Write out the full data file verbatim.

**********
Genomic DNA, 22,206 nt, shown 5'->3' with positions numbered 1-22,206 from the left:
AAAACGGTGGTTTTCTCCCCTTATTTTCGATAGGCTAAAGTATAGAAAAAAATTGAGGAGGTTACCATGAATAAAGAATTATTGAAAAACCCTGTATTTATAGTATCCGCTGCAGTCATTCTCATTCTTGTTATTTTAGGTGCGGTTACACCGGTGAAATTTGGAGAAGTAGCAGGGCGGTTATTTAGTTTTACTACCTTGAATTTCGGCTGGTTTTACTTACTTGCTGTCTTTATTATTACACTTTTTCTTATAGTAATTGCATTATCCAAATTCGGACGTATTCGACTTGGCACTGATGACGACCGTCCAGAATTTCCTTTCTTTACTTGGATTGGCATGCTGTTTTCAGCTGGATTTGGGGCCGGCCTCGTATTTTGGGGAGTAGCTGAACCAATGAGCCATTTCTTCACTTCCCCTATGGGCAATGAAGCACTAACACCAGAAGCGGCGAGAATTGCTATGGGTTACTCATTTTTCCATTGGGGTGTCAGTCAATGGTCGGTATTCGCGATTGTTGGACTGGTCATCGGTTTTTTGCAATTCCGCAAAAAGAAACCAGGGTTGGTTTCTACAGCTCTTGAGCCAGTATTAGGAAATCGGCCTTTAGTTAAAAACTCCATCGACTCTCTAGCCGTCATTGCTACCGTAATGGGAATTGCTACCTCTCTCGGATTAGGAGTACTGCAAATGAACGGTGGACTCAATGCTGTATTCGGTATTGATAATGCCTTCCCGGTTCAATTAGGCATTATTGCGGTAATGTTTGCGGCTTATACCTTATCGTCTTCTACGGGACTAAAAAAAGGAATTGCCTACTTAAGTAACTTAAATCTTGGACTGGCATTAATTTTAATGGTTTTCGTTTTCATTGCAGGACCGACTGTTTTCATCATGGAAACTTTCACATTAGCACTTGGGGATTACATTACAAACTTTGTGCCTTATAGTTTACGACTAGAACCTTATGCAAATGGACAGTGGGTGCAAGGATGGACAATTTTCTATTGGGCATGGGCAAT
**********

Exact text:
Genomic DNA, 22,206 nt, shown 5'->3' with positions numbered 1-22,206 from the left:
AAAACGGTGGTTTTCTCCCCTTATTTTCGATAGGCTAAAGTATAGAAAAAAATTGAGGAGGTTACCATGAATAAAGAATTATTGAAAAACCCTGTATTTATAGTATCCGCTGCAGTCATTCTCATTCTTGTTATTTTAGGTGCGGTTACACCGGTGAAATTTGGAGAAGTAGCAGGGCGGTTATTTAGTTTTACTACCTTGAATTTCGGCTGGTTTTACTTACTTGCTGTCTTTATTATTACACTTTTTCTTATAGTAATTGCATTATCCAAATTCGGACGTATTCGACTTGGCACTGATGACGACCGTCCAGAATTTCCTTTCTTTACTTGGATTGGCATGCTGTTTTCAGCTGGATTTGGGGCCGGCCTCGTATTTTGGGGAGTAGCTGAACCAATGAGCCATTTCTTCACTTCCCCTATGGGCAATGAAGCACTAACACCAGAAGCGGCGAGAATTGCTATGGGTTACTCATTTTTCCATTGGGGTGTCAGTCAATGGTCGGTATTCGCGATTGTTGGACTGGTCATCGGTTTTTTGCAATTCCGCAAAAAGAAACCAGGGTTGGTTTCTACAGCTCTTGAGCCAGTATTAGGAAATCGGCCTTTAGTTAAAAACTCCATCGACTCTCTAGCCGTCATTGCTACCGTAATGGGAATTGCTACCTCTCTCGGATTAGGAGTACTGCAAATGAACGGTGGACTCAATGCTGTATTCGGTATTGATAATGCCTTCCCGGTTCAATTAGGCATTATTGCGGTAATGTTTGCGGCTTATACCTTATCGTCTTCTACGGGACTAAAAAAAGGAATTGCCTACTTAAGTAACTTAAATCTTGGACTGGCATTAATTTTAATGGTTTTCGTTTTCATTGCAGGACCGACTGTTTTCATCATGGAAACTTTCACATTAGCACTTGGGGATTACATTACAAACTTTGTGCCTTATAGTTTACGACTAGAACCTTATGCAAATGGACAGTGGGTGCAAGGATGGACAATTTTCTATTGGGCATGGGCAAT